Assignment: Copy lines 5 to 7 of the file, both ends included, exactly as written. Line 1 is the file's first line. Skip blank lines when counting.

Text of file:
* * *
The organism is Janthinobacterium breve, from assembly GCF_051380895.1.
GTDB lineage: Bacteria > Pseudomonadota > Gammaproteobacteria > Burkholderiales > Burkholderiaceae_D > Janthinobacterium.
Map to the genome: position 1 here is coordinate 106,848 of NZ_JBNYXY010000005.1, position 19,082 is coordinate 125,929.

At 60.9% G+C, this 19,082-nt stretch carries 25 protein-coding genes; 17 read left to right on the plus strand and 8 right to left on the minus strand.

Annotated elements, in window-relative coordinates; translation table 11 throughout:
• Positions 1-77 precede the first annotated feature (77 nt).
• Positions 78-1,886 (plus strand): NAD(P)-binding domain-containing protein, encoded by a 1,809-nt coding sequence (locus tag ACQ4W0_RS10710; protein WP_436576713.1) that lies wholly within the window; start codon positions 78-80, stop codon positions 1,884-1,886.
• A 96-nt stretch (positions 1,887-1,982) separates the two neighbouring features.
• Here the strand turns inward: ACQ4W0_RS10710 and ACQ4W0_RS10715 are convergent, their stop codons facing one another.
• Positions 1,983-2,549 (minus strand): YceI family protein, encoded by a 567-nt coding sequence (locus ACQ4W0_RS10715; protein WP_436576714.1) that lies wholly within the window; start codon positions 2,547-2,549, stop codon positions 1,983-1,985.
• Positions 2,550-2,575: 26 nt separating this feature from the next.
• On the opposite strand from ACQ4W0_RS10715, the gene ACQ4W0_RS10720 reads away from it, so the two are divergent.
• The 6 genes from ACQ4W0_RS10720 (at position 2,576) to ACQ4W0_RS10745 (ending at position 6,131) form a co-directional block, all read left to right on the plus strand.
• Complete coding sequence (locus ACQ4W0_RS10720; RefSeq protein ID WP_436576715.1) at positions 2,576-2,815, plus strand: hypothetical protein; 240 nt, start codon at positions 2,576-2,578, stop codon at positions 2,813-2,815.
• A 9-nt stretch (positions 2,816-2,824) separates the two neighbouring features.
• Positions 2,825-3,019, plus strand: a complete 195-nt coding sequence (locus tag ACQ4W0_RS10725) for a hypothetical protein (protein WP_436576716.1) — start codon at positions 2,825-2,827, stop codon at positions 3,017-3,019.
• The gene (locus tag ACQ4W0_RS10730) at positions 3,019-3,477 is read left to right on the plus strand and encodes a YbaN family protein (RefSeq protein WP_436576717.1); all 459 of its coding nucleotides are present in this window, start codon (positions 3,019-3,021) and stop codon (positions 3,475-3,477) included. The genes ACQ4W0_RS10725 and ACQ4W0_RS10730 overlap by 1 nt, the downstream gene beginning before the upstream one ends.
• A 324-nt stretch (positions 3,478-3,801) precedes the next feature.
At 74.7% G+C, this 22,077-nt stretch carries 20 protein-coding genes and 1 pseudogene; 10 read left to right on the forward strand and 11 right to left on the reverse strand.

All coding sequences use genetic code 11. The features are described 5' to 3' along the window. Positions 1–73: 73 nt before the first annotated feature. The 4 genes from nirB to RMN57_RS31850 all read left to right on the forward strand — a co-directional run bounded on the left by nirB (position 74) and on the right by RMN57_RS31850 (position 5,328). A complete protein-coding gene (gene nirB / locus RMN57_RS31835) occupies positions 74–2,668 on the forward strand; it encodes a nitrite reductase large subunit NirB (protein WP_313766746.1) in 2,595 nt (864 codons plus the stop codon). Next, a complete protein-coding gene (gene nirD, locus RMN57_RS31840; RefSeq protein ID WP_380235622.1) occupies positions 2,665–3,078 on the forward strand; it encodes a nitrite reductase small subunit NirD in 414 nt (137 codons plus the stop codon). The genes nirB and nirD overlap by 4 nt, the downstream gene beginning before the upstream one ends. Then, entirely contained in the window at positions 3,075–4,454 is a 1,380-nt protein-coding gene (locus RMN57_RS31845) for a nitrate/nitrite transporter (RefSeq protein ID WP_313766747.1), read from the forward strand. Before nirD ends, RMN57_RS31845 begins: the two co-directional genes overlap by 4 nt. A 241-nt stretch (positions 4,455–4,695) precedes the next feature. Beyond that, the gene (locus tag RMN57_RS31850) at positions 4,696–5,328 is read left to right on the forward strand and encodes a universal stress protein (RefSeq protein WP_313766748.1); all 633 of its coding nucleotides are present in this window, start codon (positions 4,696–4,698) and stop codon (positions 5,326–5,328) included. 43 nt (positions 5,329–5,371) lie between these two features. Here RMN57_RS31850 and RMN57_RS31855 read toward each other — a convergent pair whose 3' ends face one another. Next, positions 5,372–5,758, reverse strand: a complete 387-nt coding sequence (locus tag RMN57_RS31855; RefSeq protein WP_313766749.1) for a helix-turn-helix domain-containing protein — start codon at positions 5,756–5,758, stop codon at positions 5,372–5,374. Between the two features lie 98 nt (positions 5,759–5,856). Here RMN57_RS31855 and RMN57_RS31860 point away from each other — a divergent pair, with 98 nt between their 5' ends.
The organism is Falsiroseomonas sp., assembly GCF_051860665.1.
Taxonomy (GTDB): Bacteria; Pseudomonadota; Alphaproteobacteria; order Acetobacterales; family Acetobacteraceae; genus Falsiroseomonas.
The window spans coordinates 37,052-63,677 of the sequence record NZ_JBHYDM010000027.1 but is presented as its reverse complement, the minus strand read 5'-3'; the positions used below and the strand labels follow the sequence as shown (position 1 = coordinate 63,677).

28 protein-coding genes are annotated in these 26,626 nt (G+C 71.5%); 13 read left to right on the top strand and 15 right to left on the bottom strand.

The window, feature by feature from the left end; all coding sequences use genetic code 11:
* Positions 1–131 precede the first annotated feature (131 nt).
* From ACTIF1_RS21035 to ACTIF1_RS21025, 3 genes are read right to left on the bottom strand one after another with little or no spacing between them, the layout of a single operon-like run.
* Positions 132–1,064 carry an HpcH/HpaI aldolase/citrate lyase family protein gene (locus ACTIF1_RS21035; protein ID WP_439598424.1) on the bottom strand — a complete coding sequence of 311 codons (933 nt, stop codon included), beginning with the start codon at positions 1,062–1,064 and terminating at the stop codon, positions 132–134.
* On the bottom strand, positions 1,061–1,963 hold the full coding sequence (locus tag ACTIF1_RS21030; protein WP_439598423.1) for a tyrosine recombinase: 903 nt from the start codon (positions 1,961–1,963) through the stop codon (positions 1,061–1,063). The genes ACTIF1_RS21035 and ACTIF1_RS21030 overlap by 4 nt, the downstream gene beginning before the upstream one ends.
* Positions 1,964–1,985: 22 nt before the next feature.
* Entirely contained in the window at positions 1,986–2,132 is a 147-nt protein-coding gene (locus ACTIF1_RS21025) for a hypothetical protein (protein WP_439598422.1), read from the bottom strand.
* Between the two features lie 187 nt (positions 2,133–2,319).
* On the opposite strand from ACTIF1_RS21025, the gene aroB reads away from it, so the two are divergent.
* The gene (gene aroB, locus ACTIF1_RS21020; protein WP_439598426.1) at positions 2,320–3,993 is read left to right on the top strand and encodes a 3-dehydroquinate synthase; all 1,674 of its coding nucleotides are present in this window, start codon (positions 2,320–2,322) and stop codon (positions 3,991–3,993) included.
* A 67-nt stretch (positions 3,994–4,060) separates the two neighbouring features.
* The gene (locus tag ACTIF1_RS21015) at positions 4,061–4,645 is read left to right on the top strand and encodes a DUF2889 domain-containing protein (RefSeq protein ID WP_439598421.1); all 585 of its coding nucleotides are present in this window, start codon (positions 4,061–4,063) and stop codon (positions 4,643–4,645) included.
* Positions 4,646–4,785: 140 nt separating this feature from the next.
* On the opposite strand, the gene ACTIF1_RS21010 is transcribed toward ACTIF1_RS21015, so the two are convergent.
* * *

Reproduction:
Annotated elements, in window-relative coordinates; translation table 11 throughout:
• Positions 1-77 precede the first annotated feature (77 nt).
• Positions 78-1,886 (plus strand): NAD(P)-binding domain-containing protein, encoded by a 1,809-nt coding sequence (locus tag ACQ4W0_RS10710; protein WP_436576713.1) that lies wholly within the window; start codon positions 78-80, stop codon positions 1,884-1,886.